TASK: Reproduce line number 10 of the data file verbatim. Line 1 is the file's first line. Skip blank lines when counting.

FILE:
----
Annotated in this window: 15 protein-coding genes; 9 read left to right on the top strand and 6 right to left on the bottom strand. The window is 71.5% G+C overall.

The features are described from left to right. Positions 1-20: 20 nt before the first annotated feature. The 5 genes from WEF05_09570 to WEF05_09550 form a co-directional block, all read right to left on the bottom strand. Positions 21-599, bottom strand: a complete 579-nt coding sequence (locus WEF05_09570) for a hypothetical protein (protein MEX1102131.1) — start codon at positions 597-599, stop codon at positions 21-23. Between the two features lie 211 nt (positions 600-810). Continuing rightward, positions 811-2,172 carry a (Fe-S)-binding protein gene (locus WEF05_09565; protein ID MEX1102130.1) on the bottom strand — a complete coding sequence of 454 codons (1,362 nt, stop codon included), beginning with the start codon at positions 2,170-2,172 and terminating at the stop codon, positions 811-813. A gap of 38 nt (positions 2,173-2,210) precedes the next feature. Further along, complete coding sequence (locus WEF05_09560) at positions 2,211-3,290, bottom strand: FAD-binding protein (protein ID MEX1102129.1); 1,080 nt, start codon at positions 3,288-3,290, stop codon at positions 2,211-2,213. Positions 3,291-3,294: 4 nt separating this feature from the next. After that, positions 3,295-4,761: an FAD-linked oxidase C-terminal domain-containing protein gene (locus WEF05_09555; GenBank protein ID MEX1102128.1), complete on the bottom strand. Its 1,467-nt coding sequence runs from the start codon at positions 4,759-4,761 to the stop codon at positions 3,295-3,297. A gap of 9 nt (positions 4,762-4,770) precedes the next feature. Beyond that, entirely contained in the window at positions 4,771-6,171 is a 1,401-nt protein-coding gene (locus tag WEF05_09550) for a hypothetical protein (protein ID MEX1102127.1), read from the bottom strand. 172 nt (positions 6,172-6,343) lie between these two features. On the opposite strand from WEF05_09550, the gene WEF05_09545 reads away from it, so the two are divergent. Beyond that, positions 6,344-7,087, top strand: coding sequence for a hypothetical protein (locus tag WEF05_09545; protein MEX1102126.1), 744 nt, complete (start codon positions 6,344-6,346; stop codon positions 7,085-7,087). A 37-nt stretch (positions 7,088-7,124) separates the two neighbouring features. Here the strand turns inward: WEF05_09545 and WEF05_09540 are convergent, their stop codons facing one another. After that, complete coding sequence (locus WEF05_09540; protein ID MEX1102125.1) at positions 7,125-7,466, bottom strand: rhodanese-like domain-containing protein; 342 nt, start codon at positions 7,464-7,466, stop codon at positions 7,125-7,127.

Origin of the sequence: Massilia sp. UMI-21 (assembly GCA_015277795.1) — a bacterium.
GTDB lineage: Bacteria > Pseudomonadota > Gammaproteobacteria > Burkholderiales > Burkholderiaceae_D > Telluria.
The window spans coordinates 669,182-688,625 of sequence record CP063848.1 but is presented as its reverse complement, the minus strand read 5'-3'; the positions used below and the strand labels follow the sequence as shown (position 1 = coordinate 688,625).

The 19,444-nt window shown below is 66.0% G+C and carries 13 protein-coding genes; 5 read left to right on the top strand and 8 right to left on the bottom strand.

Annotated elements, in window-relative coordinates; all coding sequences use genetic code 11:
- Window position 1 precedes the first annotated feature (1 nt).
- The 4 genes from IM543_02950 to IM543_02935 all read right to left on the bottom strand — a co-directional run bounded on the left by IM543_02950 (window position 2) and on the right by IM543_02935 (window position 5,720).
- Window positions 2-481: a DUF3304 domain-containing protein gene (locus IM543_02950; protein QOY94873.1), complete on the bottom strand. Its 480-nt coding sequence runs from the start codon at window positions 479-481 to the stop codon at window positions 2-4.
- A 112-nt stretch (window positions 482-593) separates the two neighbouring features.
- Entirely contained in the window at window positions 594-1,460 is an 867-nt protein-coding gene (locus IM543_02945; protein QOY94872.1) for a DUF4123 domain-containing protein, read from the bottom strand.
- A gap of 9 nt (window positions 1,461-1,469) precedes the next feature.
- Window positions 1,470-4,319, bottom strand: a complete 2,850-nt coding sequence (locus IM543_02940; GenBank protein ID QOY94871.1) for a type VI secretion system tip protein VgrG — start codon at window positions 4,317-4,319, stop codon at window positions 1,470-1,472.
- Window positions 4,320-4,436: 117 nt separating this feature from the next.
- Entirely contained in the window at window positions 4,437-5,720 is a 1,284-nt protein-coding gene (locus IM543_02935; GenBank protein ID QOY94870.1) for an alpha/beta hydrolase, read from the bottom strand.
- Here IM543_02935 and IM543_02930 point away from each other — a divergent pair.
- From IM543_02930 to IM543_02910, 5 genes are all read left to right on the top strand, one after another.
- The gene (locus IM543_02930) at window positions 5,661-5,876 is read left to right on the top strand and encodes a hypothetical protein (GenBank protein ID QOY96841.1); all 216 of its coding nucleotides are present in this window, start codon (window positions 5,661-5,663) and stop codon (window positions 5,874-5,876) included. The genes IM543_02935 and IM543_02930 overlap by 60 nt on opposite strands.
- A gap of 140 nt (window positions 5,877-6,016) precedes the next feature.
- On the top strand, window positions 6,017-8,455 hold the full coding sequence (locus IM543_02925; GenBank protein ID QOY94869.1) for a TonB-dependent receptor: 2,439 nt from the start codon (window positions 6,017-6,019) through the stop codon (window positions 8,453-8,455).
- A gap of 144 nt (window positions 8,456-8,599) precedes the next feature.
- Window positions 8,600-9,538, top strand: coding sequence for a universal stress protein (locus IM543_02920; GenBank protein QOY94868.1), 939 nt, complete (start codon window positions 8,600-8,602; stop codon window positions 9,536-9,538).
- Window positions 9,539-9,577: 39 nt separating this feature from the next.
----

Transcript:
- Window positions 2-481: a DUF3304 domain-containing protein gene (locus IM543_02950; protein QOY94873.1), complete on the bottom strand. Its 480-nt coding sequence runs from the start codon at window positions 479-481 to the stop codon at window positions 2-4.